Kim Fields

Don’t Hope For It; Work For It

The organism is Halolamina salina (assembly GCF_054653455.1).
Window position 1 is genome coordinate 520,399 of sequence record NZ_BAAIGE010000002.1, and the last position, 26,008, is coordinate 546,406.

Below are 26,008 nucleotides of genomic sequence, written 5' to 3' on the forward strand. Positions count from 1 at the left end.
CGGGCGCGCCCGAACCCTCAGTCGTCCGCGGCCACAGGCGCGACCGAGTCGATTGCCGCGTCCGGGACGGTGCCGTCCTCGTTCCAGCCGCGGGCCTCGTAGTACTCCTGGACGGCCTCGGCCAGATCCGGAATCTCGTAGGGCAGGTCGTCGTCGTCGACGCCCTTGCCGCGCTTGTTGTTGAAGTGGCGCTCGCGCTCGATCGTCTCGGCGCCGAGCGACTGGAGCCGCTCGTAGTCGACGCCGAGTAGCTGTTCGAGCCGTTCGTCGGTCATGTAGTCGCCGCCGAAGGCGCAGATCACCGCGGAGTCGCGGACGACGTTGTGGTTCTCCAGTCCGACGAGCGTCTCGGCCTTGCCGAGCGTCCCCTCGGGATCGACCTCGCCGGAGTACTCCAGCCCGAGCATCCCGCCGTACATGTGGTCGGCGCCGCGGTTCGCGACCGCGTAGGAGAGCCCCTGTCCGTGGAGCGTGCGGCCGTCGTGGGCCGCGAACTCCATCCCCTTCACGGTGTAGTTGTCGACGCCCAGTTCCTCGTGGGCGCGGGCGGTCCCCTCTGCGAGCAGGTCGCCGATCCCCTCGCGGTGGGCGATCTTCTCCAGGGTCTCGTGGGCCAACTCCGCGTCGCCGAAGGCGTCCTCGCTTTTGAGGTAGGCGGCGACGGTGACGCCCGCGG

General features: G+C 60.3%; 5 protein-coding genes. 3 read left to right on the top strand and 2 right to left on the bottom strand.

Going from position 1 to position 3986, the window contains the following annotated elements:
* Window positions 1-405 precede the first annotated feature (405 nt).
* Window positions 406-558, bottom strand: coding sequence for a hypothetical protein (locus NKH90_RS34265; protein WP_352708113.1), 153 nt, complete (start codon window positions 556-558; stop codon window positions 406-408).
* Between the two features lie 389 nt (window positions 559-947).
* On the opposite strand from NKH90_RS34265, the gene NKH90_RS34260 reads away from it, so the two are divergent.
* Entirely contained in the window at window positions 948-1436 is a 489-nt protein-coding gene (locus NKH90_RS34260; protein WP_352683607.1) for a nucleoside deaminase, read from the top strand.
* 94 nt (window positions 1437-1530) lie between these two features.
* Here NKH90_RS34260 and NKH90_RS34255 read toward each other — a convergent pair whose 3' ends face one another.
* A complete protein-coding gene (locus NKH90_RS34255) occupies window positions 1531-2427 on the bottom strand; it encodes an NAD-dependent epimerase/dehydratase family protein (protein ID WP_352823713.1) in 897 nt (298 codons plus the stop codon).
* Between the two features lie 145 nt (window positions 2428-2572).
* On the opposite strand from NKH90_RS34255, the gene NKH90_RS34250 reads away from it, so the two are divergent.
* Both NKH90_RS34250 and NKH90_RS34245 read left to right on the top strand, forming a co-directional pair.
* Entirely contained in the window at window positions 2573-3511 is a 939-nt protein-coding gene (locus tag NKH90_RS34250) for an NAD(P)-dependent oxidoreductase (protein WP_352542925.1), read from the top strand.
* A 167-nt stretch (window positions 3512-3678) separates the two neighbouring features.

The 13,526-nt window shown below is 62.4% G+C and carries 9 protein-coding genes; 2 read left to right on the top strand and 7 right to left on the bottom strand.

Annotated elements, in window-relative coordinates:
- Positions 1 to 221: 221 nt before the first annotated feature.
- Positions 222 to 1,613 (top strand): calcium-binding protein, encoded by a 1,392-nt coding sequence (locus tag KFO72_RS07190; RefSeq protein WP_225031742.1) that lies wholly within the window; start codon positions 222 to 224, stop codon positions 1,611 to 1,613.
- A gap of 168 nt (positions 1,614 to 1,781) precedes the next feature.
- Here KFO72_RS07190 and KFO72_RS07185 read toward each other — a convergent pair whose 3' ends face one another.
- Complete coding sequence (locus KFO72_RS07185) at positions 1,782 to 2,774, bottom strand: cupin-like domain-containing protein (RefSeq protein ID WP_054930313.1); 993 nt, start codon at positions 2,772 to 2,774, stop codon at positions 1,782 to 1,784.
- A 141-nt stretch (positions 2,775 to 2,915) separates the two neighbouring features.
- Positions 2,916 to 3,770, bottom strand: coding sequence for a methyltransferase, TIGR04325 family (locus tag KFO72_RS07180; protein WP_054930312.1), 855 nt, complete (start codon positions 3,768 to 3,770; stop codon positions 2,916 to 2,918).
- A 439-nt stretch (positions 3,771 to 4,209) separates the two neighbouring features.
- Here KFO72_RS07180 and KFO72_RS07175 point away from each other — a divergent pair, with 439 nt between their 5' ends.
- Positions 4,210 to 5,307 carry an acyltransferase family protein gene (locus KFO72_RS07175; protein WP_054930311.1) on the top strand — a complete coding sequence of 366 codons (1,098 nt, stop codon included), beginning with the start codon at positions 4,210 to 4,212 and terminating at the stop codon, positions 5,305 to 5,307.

My students have a difficult time transitioning from a self-contained classroom in primary to a departmentalized grade level upon entering fourth grade. Being responsible for keeping up with assignments for multiple classes for multiple teachers is difficult. Each year I find that the list of students with missing work piles up. Last school year I began to keep a missing work spreadsheet that I allowed students access to view so that they could easily track what assignments they still needed to complete for my class. This helped decrease the amount as it helped students keep track, but the list was still much longer than I would have liked. With this in mind, I chose to implement a tool called the effort tracker. Throughout my most recent unit, I began to have students keep track of their effort. I had them report on questions such as, “How hard did I concentrate or try? How much time did I spend studying, practicing, or working on this assignment? How carefully did I check and correct my work? Did I ask questions or request help if I was confused?” I was surprised at the honest way that students answered each question and watched as they began to make connections between their effort and their success. My missing work list decreased, and my students began exhibiting characteristics of responsibility and self-awareness. I recommend this tool for use in the classroom. It was worth the time that it took to implement it.

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